I've been a bit quiet for the last couple of weeks, largely due to my much anticipated return to work. Sorry 'bout that! Thanks for bearing with me while I get my stride.

I think working out the ideal work/life balance for your family is one of those things that is both reasonably unpredictable and also prone to change over time. I guessed that I would relish my full year of parental leave, so had put in leave until June. But once Young Sir was reliably sleeping through the night (don't get me wrong, there are no guarantees, but most of the time he does) it didn't take me long to get itchy feet - I couldn't wait to get back to work.

I still wasn't keen to work full time and have been able to negotiate (until June - then we'll see what happens) to work 20 hours a week, spread over three days. Right now, this seems pretty much perfect to me - I'm really enjoying being back in the working world, but I still get two weekdays at home with my baby, and finish work mid-afternoon on the other days.

I know I'm lucky in the flexibility I have at the moment - though I think employers who refuse flexible working arrangements probably lose out on some great employees... But at the same time I recognise that it's hard for employers to juggle part timers in roles where most folk are full time.

Of course, the ideal for me right now is probably different from your ideal right now - and indeed from my ideal six months from now.

Have you found a balance that works for you and your family? Did it take some tweaking or did you instinctively know what would work? Or do you just make it work?

Friday, 9 January 2015

How to wash modern cloth nappies

There is a lot of talk about how to wash your cloth nappies in internet land, and as with everything on the internet, there's plenty of nonsense mixed into the good advice.

I have recently discovered the Fluff Love University website, which I consider really good advice. It has heaps of really in-depth info about cloth nappy cleaning, along with a well-attended Facebook page offering tailored advice to those with problems. The most frequent problem seems be people using either not enough detergent or detergent that is too weak, which can lead to (among other things) ammonia burn on your baby's bottom from urine building up in the nappies. Severely suboptimal!

Because I wouldn't wish that on any baby (or parent) I thought I'd share our washing routine. This is based on the principles found on the Fluff Love Uni site (though we had this mostly in place before I discovered the site), and works well for us - we have very little nappy rash, our nappies don't stink (unless, uh, they have good reason to) and the process is very easy.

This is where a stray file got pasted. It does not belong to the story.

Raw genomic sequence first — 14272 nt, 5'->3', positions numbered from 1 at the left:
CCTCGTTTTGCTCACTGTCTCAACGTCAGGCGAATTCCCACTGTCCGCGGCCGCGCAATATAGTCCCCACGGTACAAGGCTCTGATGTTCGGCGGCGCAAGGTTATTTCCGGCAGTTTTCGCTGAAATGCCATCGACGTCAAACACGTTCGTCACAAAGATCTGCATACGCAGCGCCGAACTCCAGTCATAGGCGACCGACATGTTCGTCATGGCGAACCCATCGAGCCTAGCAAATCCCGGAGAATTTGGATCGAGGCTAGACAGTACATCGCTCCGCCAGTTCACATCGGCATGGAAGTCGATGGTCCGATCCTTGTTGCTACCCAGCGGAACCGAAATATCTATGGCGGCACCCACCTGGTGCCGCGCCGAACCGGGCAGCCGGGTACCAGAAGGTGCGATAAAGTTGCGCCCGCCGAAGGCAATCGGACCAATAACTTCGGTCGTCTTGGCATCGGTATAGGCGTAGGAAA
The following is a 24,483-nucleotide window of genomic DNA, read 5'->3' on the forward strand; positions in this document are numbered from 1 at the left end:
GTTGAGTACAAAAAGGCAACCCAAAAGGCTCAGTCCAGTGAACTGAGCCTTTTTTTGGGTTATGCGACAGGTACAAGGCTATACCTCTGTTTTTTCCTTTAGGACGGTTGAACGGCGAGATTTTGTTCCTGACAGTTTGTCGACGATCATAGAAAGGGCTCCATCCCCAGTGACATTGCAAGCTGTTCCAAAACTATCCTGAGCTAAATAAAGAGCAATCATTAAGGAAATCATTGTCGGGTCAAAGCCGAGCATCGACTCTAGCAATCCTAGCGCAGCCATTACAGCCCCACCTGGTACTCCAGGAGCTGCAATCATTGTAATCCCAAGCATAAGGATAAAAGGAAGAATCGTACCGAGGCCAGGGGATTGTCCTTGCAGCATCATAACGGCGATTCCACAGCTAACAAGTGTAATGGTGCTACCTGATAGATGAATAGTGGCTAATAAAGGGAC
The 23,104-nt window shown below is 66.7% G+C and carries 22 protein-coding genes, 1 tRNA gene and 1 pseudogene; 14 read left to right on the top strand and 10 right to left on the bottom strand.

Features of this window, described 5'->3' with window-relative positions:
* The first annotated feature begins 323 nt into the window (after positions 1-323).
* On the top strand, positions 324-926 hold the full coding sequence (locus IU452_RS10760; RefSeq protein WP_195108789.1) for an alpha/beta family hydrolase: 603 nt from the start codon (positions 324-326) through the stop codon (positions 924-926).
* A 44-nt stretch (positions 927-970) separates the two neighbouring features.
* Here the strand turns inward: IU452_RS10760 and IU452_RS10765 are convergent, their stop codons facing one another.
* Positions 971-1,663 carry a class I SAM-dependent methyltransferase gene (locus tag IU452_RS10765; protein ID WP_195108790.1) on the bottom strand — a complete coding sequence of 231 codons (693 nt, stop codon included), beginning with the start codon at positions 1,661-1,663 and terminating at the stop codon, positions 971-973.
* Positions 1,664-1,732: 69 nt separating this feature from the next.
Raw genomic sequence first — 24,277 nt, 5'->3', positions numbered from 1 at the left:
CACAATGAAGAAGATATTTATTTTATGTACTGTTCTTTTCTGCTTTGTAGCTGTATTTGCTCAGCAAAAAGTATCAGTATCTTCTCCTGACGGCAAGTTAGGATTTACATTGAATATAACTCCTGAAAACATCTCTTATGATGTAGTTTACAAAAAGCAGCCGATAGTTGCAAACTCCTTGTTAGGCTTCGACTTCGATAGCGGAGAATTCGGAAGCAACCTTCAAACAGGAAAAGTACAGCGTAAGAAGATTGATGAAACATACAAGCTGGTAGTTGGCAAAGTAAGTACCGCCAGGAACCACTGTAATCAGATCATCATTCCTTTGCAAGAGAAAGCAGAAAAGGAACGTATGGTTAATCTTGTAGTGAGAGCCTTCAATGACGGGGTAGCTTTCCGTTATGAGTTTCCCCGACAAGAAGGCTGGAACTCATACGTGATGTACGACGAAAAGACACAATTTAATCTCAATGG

1. Remove excess solids if required. 

I know, ew, but it's important. This is only relevant once your baby is eating actual food, as before then their output is fully water soluble. There are various methods for this; the easiest is using disposable liners, which you can then bin (pro tip from plumbers: don't put these in the toilet if you can help it - can cause blocked drains). Other options include flushing the nappy (or washable liner) in the loo; using a nappy sprayer; or using some kind of scraping tool.

We prefer to do this soon after the nappy change but depending on your preferences and setup you can wait until you're putting the wash on.

Now that we've got the worst bit out of the way...

2. Put nappies in washing machine

This step is easy, especially if you use a bin liner wetbag you can just upend into the machine.

3. Add detergent

Preferably without fabric softeners (as they coat fibres to keep 'em soft, so can inhibit absorbency), but otherwise pick your favourite (or cheapest) supermarket brand. You want your nappies to get clean so a good detergent, and the recommended amount, is important here. Detergent doesn't build up in nappies so don't be shy! If you're worried about cleanliness Persil is the Consumer NZ choice for best laundry detergent.

4. Pre rinse

If your machine can't do this without adding the detergent you might need to reverse these two steps. This step removes most of the soiling from the nappies so that the cleaning step can get a better clean. Some people skip this and have no trouble, but it makes sense to me that a quick rinse first will get better results so we do.